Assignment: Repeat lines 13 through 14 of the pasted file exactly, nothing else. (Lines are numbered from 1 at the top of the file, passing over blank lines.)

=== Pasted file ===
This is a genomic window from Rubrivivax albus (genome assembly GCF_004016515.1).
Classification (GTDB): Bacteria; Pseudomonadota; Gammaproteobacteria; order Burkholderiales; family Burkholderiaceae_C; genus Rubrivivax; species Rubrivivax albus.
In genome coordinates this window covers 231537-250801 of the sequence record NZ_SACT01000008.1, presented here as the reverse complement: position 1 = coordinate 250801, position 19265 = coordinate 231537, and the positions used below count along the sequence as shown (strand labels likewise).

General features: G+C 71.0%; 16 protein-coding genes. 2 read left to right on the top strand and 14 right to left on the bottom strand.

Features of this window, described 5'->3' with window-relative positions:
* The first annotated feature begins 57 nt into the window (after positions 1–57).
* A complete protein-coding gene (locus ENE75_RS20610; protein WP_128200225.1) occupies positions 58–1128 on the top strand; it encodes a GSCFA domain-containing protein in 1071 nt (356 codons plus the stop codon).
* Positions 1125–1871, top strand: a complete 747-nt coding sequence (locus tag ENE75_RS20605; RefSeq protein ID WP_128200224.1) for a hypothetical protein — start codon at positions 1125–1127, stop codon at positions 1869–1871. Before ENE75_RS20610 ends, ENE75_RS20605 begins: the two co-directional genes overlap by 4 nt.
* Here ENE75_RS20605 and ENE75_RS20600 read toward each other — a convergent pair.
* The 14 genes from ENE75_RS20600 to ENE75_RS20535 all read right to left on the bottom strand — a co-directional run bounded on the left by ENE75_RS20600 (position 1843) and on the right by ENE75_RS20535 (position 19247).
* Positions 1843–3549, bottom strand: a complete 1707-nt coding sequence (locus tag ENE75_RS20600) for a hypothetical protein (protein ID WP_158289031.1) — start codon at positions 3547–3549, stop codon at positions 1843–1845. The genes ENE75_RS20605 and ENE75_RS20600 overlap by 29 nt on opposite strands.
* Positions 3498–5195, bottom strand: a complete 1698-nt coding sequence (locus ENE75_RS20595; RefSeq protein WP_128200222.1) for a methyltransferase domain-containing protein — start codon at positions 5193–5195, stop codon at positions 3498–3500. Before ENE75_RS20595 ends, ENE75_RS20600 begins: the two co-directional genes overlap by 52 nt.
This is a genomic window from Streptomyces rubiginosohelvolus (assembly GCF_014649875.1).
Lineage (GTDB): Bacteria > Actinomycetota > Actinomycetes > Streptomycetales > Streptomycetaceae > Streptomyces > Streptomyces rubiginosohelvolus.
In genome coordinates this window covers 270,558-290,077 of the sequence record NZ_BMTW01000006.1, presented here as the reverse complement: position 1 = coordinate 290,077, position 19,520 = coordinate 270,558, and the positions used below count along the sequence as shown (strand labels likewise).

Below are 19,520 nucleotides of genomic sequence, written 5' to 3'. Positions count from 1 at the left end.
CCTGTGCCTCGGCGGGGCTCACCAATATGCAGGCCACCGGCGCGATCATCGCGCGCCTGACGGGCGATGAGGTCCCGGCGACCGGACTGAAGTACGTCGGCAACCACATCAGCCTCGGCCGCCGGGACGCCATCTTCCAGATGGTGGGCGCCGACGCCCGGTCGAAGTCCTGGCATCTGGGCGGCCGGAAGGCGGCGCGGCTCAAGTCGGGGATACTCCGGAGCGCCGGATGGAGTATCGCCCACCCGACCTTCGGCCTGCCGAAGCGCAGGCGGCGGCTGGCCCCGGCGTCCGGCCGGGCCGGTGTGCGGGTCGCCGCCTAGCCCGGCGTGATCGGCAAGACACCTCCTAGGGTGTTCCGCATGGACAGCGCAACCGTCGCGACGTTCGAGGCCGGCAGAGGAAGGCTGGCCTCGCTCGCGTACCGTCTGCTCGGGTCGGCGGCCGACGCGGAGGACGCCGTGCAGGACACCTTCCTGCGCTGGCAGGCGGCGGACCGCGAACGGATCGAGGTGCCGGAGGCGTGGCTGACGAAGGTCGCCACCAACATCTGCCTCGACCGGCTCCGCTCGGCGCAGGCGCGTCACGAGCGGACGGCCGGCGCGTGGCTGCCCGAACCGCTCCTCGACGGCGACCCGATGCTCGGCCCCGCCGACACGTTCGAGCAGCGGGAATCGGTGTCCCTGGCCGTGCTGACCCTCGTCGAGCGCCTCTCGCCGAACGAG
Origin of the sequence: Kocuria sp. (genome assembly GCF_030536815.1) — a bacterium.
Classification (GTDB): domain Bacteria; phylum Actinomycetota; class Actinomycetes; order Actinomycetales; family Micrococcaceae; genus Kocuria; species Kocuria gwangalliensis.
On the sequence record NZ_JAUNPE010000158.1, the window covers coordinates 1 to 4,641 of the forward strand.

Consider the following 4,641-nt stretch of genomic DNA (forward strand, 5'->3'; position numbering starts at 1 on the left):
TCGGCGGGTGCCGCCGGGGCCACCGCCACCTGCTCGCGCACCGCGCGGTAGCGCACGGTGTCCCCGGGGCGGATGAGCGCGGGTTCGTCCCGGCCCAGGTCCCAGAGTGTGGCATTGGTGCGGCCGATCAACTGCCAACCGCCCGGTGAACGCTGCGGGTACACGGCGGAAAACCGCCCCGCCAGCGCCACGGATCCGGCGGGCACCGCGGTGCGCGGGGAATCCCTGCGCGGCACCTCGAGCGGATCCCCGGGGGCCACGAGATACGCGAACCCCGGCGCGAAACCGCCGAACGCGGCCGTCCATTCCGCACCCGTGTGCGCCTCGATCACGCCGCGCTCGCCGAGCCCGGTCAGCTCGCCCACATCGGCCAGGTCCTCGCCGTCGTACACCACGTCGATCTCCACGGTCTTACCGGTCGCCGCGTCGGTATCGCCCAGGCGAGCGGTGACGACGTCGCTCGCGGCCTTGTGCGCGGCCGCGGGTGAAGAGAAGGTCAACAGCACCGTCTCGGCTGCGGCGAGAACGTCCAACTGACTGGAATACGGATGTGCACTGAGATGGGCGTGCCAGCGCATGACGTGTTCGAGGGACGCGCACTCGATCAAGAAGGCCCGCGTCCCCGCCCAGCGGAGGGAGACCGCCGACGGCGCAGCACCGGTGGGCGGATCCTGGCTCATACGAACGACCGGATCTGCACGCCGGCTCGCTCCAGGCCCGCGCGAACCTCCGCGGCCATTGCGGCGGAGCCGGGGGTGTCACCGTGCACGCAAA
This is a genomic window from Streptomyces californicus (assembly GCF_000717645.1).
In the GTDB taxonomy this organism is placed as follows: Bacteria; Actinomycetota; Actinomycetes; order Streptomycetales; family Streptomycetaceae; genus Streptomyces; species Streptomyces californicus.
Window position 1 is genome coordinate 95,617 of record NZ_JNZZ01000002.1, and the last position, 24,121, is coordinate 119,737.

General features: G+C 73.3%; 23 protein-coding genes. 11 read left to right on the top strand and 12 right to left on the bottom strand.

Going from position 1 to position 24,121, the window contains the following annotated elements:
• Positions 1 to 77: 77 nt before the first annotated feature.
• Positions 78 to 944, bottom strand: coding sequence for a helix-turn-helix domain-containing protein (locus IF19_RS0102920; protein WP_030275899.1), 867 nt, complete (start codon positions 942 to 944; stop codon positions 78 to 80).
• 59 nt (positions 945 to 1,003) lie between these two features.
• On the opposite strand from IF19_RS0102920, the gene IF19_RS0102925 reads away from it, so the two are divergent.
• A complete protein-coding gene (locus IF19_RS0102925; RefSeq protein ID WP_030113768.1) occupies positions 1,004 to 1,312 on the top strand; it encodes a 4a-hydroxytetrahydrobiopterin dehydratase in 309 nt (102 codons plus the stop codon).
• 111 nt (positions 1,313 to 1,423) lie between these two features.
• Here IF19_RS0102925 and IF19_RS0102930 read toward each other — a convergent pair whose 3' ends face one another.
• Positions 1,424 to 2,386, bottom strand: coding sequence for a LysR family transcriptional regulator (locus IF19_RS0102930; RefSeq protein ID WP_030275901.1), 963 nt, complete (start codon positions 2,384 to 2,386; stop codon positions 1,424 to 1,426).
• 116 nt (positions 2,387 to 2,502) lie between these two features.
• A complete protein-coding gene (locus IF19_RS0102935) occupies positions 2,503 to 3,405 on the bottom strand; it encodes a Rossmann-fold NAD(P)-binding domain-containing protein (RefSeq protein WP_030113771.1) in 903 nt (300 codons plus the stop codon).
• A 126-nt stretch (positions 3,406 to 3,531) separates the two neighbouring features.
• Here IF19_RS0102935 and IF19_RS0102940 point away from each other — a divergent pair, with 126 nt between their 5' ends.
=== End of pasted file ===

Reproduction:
This is a genomic window from Streptomyces rubiginosohelvolus (assembly GCF_014649875.1).
Lineage (GTDB): Bacteria > Actinomycetota > Actinomycetes > Streptomycetales > Streptomycetaceae > Streptomyces > Streptomyces rubiginosohelvolus.